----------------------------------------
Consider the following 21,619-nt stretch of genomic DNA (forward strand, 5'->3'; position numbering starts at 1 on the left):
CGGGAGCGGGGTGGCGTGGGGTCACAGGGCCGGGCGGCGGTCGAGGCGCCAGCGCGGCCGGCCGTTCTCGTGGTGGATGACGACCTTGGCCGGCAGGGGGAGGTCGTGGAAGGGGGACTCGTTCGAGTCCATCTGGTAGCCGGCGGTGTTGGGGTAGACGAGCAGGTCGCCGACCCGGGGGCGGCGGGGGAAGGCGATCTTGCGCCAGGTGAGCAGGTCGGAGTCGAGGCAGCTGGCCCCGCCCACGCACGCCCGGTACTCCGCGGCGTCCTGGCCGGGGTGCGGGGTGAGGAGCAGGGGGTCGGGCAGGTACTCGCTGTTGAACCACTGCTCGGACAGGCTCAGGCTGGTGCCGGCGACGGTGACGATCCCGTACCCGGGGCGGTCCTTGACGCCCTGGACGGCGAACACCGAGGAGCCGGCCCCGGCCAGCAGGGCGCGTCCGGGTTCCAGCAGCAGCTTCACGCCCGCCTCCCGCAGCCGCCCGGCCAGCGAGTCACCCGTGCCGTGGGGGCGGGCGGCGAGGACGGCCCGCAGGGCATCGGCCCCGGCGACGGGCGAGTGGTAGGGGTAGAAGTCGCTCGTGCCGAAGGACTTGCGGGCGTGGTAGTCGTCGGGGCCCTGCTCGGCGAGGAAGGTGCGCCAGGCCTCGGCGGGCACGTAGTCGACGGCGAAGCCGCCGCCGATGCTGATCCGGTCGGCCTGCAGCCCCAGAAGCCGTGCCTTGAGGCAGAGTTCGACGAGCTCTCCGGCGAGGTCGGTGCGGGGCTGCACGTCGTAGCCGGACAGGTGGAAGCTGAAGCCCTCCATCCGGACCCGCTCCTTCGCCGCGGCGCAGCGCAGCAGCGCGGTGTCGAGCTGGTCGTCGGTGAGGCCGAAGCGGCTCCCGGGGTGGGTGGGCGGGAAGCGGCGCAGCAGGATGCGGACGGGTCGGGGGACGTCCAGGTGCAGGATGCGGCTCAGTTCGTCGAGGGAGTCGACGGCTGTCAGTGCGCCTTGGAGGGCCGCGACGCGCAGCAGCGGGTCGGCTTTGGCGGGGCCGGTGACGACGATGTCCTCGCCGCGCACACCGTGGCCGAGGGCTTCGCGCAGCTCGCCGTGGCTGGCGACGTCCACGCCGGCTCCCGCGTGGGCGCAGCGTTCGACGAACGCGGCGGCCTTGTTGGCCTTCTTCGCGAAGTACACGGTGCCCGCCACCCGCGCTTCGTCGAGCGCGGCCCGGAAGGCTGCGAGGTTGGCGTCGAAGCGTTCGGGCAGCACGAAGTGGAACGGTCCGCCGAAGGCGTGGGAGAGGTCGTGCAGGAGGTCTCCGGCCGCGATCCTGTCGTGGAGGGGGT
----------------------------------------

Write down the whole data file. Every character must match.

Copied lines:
Consider the following 21,619-nt stretch of genomic DNA (forward strand, 5'->3'; position numbering starts at 1 on the left):
CGGGAGCGGGGTGGCGTGGGGTCACAGGGCCGGGCGGCGGTCGAGGCGCCAGCGCGGCCGGCCGTTCTCGTGGTGGATGACGACCTTGGCCGGCAGGGGGAGGTCGTGGAAGGGGGACTCGTTCGAGTCCATCTGGTAGCCGGCGGTGTTGGGGTAGACGAGCAGGTCGCCGACCCGGGGGCGGCGGGGGAAGGCGATCTTGCGCCAGGTGAGCAGGTCGGAGTCGAGGCAGCTGGCCCCGCCCACGCACGCCCGGTACTCCGCGGCGTCCTGGCCGGGGTGCGGGGTGAGGAGCAGGGGGTCGGGCAGGTACTCGCTGTTGAACCACTGCTCGGACAGGCTCAGGCTGGTGCCGGCGACGGTGACGATCCCGTACCCGGGGCGGTCCTTGACGCCCTGGACGGCGAACACCGAGGAGCCGGCCCCGGCCAGCAGGGCGCGTCCGGGTTCCAGCAGCAGCTTCACGCCCGCCTCCCGCAGCCGCCCGGCCAGCGAGTCACCCGTGCCGTGGGGGCGGGCGGCGAGGACGGCCCGCAGGGCATCGGCCCCGGCGACGGGCGAGTGGTAGGGGTAGAAGTCGCTCGTGCCGAAGGACTTGCGGGCGTGGTAGTCGTCGGGGCCCTGCTCGGCGAGGAAGGTGCGCCAGGCCTCGGCGGGCACGTAGTCGACGGCGAAGCCGCCGCCGATGCTGATCCGGTCGGCCTGCAGCCCCAGAAGCCGTGCCTTGAGGCAGAGTTCGACGAGCTCTCCGGCGAGGTCGGTGCGGGGCTGCACGTCGTAGCCGGACAGGTGGAAGCTGAAGCCCTCCATCCGGACCCGCTCCTTCGCCGCGGCGCAGCGCAGCAGCGCGGTGTCGAGCTGGTCGTCGGTGAGGCCGAAGCGGCTCCCGGGGTGGGTGGGCGGGAAGCGGCGCAGCAGGATGCGGACGGGTCGGGGGACGTCCAGGTGCAGGATGCGGCTCAGTTCGTCGAGGGAGTCGACGGCTGTCAGTGCGCCTTGGAGGGCCGCGACGCGCAGCAGCGGGTCGGCTTTGGCGGGGCCGGTGACGACGATGTCCTCGCCGCGCACACCGTGGCCGAGGGCTTCGCGCAGCTCGCCGTGGCTGGCGACGTCCACGCCGGCTCCCGCGTGGGCGCAGCGTTCGACGAACGCGGCGGCCTTGTTGGCCTTCTTCGCGAAGTACACGGTGCCCGCCACCCGCGCTTCGTCGAGCGCGGCCCGGAAGGCTGCGAGGTTGGCGTCGAAGCGTTCGGGCAGCACGAAGTGGAACGGTCCGCCGAAGGCGTGGGAGAGGTCGTGCAGGAGGTCTCCGGCCGCGATCCTGTCGTGGAGGGGGT